Sabine watched the Ghost fly away then went back into Ezra's tower. The conversation yesterday had given her an idea. She went to her workbench and very carefully set down Ezra's lightsaber. She had never dared to use it or tinker with it. Hera didn't need to remind her how important Ezra's lightsaber was; it was Sabine's treasure. And yet there was one cause she was willing to take a few slight risks for.

Very carefully she began to remove the lightsaber from its outer casing. She worked slowly, making absolutely sure to note how it went back together. After a couple of minutes work, she had its inner workings exposed. There it was. Ezra's kyber crystal.

Sabine knew almost nothing about the crystals. The empire had outlawed kyber research decades ago and sealed up all existing information. She did know a few things though: large ones tended to be dangerous, and they were incredibly durable, nearly indestructible unless disturbed in high energy environments. She knew there was little chance of her harming the crystal. Still, it didn't hurt to be cautious. She'd watched a big one of these take out a Star Destroyer once.

Two Years Eight Months after the Liberation of Lothal

Sabine's research on Ezra's Kyber crystal had been the easy part. Her specialty at the Imperial Academy had been Applied Materials Science. That's how she'd gotten into so much trouble designing the Duchess, a weapon capable of targeting exact alloys based on atomic structure. It's why she was always so good at explosives. Sabine had a mind for calculating energy yields of the various cocktails she cooked up. She was never surprised when the explosion went off.

Within just a few short weeks she had enough basic information on Kyber crystals to theorize a way to scan for them. Designing that scanner and testing it was the next obstacle. She needed it to be extremely sensitive. After months of work, she had a scanner that could detect Ezra's lightsaber from nearly five hundred meters.

Knowing this was research the Empire did not need to discover, Sabine never recorded any of her data, instead she committed everything to memory. She wasn't willing to let the Empire ever weaponize her research again.

A week after finishing the scanner, Sabine went to Rhyder's office in the Old Senate Building.

"Oh no," he said. "Anytime you come to the office you've got a scheme."

Sabine laughed and sat down in his chair. "Ha, you could say that. I don't suppose I could borrow one of the salvage submersibles for a while."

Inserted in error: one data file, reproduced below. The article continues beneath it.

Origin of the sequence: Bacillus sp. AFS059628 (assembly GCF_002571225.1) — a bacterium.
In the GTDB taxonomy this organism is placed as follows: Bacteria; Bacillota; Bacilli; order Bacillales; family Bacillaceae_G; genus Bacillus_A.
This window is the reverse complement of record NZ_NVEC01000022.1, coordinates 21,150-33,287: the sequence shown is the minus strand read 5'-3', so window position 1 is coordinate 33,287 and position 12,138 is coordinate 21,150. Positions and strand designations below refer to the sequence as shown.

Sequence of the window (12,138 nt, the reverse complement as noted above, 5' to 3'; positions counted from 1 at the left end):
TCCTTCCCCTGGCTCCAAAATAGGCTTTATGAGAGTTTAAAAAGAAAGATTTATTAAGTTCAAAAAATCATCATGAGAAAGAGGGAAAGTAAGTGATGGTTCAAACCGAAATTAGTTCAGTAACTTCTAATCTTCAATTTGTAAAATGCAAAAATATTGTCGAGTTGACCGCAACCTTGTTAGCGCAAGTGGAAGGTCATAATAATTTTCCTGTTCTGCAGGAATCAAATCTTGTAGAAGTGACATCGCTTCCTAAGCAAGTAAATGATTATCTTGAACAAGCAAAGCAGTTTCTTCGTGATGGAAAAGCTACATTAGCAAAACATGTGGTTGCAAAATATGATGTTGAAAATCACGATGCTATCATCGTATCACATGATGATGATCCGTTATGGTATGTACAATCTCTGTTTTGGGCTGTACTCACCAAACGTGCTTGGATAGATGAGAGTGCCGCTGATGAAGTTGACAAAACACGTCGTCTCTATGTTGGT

Rhyder just stared at her blankly. "You'd think I'd be used to this. But you've got me stumped this time. I can't possibly imagine what you need one of the subs for."

"I'm going to find the remains of Kanan's lightsaber for Hera."

The governor narrowed his eyes. "That's a bit of a tall order don't you think? The Imperial Dome's debris field on the ocean floor covers nearly fifty square kilometers. Surely there's nothing left of it."

"I've got a tool that can find it. I'm only looking for the crystal. It would be nearly indestructible. I have no doubt it survived and is somewhere on the ocean floor."

Rhyder sighed. "I can't really say no to you on this, but I wouldn't get your hopes up. We've just started the salvage process, and it's a real mess down there."

"I know," Sabine said. "I want to get down there before the wreckage has been disturbed too much."

"Fine. I'll let the salvage company know you're coming. You do what you want. It's not like I could stop you anyway."

"Glad we understand each other," Sabine said with a wink.

He laughed. "I don't know how you have time for all this Sabine. Between the art, the orphanage, the occasional police work, and now this. Where do you find the time? Didn't I hear you guys were opening a school at the orphanage?"

"Next month. And Rhyder." she said laughing "I'm a busy woman. I've got to do something to pass the time waiting for Ezra to come back."

Rhyder just shook his head. "Your endless optimism on that front has me a bit puzzled, but I'm not going to rain on your hopes."

It took Sabine nearly a full of week of searching the ocean floor in the small submersible before the scanner gave a ping. Narrowing down the direction and location led to a large piece of the Dome's structure nearly fifty meters long. She spent the next several hours carefully slicing it into pieces before she found her prize. It was definitely part of Kanan's lightsaber, though it had been crushed and mangled when the Dome was destroyed. Sabine used the submersible's mechanical arms to load the precious piece of metal into a storage compartment.

She sealed the compartment to the outside ocean and waited impatiently for it to drain so she could access it from inside the sub. The compartment chimed, and she quickly opened the door. This was it. No doubt now. She carefully pulled the twisted metal away from the inner housing revealing the blue crystal. She smiled. Hera was going to love this.

Chapter Text